Writing copy for a business audience
The principles behind good copy apply whatever your audience. People are just people after all, with a number of emotional and illogical impulses that influence their buying habits. However. If your client is a business owner, there are practical questions that will need answering before they make a purchase. Here are a few pointers to help you write copy that sells.
The 27th of January to the 3rd of February marks National Storytelling Week. Established in 2000 by The Society for Storytelling, this annual event seeks to promote the oral tradition of storytelling, celebrating this powerful way of “communicating life experiences and the creative imagination.”
We engage with stories every day. A good story grabs attention and takes the listener on a journey, engaging people on an emotional level. They help us understand our place in the world with common themes such as heartbreak, frustration, joy and humility. Communities are built as we bond over shared experiences. From the time we embarrassed ourselves in front of a crowd of people, to hard-won childhood scars – everyone has a story to tell.
I’m always impatient for the arrival of Yorkshire Forced Rhubarb. The bright pink stems act as a colourful, sharp antidote to a winter full of earthy root vegetables and irony kale. Grown as a medicinal plant by ancient Chinese cultures, this tart vegetable didn’t become popular in Britain until the 1800’s. By the early 20th century, the forced rhubarb industry was thriving. The Yorkshire Triangle sat at the centre of all things rhubarb.
Rhubarb makes a simple and healthy pudding when poached with orange juice and honey, but this savoury alternative is a great way of using up a few leftover stems. Team the salsa with pork chops or griddled halloumi as part of the main meal, or serve alongside salty nachos for a group of friends.
Over the Christmas break, a post on Twitter highlighted the strange conversations creatives have with their clients, many of them hilarious. Judging by the stream of reactions that followed, these scenarios are being encountered every day by freelancers all over the world. Common topics included late payment, last minute changes to the brief and requests for free work in exchange for exposure.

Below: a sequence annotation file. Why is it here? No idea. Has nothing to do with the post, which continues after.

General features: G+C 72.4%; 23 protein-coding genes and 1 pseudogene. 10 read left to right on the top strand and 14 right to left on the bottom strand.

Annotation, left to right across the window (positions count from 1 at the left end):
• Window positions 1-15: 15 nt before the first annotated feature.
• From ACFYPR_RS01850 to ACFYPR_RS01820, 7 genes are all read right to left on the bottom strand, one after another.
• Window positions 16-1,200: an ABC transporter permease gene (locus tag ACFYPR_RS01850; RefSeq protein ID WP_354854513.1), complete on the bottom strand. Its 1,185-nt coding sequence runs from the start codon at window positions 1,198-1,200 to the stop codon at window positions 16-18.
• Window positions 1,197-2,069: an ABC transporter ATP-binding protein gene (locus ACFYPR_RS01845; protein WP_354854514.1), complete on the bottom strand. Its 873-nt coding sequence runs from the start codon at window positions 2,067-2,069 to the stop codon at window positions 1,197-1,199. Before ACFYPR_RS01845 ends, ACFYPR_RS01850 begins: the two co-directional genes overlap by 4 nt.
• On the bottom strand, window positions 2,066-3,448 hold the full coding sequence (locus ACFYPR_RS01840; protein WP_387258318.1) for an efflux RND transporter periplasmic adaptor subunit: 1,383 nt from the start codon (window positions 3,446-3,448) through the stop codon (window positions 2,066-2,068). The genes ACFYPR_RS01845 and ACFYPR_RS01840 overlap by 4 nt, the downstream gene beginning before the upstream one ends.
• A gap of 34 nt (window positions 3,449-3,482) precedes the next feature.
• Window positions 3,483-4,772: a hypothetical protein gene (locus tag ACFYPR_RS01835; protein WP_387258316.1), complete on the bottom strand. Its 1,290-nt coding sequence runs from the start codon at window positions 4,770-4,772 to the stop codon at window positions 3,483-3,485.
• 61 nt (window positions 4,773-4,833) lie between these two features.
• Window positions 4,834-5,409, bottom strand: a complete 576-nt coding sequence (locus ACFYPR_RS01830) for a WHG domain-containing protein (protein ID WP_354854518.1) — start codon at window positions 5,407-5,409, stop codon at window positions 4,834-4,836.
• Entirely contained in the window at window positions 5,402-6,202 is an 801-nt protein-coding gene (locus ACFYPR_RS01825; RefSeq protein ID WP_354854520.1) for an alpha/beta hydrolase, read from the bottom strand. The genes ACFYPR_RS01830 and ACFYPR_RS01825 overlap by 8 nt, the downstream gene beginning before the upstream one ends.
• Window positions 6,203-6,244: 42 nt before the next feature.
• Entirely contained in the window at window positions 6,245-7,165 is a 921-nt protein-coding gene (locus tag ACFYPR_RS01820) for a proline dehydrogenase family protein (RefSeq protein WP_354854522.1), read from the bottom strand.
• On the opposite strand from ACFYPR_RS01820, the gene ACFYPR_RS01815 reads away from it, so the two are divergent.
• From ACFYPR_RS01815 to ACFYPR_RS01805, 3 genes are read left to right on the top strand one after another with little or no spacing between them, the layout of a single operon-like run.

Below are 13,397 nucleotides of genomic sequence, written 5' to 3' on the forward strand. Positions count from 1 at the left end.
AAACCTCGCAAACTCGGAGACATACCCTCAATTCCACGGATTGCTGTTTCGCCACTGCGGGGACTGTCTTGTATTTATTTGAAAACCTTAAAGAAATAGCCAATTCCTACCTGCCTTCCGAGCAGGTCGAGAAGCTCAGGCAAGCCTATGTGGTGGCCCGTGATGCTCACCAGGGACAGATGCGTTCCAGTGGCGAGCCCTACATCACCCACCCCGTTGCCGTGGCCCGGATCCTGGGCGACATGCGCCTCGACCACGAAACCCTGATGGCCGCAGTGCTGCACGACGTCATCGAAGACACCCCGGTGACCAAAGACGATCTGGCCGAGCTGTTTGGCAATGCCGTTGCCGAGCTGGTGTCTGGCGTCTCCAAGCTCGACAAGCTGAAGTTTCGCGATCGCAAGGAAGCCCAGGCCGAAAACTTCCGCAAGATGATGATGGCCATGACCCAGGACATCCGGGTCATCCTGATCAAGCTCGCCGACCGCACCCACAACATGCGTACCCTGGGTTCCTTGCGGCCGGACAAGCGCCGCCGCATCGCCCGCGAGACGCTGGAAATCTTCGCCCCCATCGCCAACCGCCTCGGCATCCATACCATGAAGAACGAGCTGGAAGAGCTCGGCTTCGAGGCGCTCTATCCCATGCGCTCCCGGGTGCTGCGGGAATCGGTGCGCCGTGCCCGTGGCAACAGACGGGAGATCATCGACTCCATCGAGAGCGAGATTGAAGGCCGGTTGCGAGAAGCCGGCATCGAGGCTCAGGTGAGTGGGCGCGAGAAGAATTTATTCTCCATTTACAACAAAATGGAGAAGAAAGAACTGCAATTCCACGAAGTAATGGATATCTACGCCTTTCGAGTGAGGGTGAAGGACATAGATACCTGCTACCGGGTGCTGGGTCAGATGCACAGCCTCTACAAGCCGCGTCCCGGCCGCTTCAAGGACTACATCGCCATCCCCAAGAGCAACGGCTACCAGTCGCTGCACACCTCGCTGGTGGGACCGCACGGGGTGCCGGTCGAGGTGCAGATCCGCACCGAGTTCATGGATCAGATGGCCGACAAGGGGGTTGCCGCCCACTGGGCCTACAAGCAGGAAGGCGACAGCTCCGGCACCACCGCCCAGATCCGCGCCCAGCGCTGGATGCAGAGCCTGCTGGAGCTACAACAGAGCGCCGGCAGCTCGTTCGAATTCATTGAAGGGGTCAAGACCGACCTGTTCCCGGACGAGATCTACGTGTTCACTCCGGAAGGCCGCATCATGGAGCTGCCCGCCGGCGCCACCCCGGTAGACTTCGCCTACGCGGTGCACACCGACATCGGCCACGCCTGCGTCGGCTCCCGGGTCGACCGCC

When I asked my community of freelancers about the issues they faced in their work a number of themes popped up. Here are just three of the things that every copywriter needs you to know.
I can smell violets from the next room. One whiff of their heady floral scent and I’m back in my Nan’s living room circa 1986. Sucking on Palma Violets, while Perry Mason gets busy clearing a hapless but innocent defendant in court. All is well with the world.
I don’t have a particularly sweet tooth but I can never resist a good homebaked shortbread. So much better than shop bought and so incredibly easy to make. The moreish nature of the Scottish biscuit is achieved through a mix of three parts flour, two parts butter and one part sugar. How simple is that? To celebrate National Shortbread Day let’s take a look at one of the nation’s favourite sweet treats, starting from the very beginning.
You love what you do. At some point, you took the final step into self-employment. Your work is your passion and you love sharing it with others. Working for yourself is easy right?
Not quite. We both know that running a small business is bloody hard. We might be good at what we do, but we don’t always have the skills to handle technology issues, complete admin tasks and market the business in the way it deserves.
I am an obsessive book owner. Cookery books, writing books, marketing books – the collection outgrew our home years ago and is now slowly taking over the office. As a food writer and small business owner, I am constantly on a journey to increase my knowledge and improve the service that I offer my clients.
As much as I love the printed word, there are some fantastic development tools available online. From professional blogs to a downloadable pdf, the opportunities for learning are limitless. For me, 2017 was the year of the podcast. I love the flexibility of listening as and when it suits me, they certainly make the washing up a more interesting task!
Long-term followers of my work will know that my love of words started with a devotion to food. Occasionally I get to combine the two again. This is one of those times – an invite to enter the Love Cheese Challenge with a unique cheese recipe. A box loaded with delicious cheese was hand delivered to my office at The Natural Entrepreneurs Workspace. Let me tell you, not much work was achieved that day.
All three of the cheeses for the Love Cheese cookery challenge are fine examples of the quality on offer from British producers. However, my particular favourite is definitely the Summerfields Alpine from Botton Creamery.
Bursting with deep, nutty flavours this Comte-like cheese immediately inspires thoughts of woody thyme, hazelnuts and sharp apples. It reminds me of a previous recipe from my food history blog – a pumpkin and apple pie baked in 1685 by ‘Accomplished Cook’ Robert May. This 17th-century pumpkin pie combined winter squash, sharp apples, thyme and nuts to make a savoury version of the dish we know today.
So with those component parts in mind, here is my vegetarian cheese recipe using Summerfields Alpine.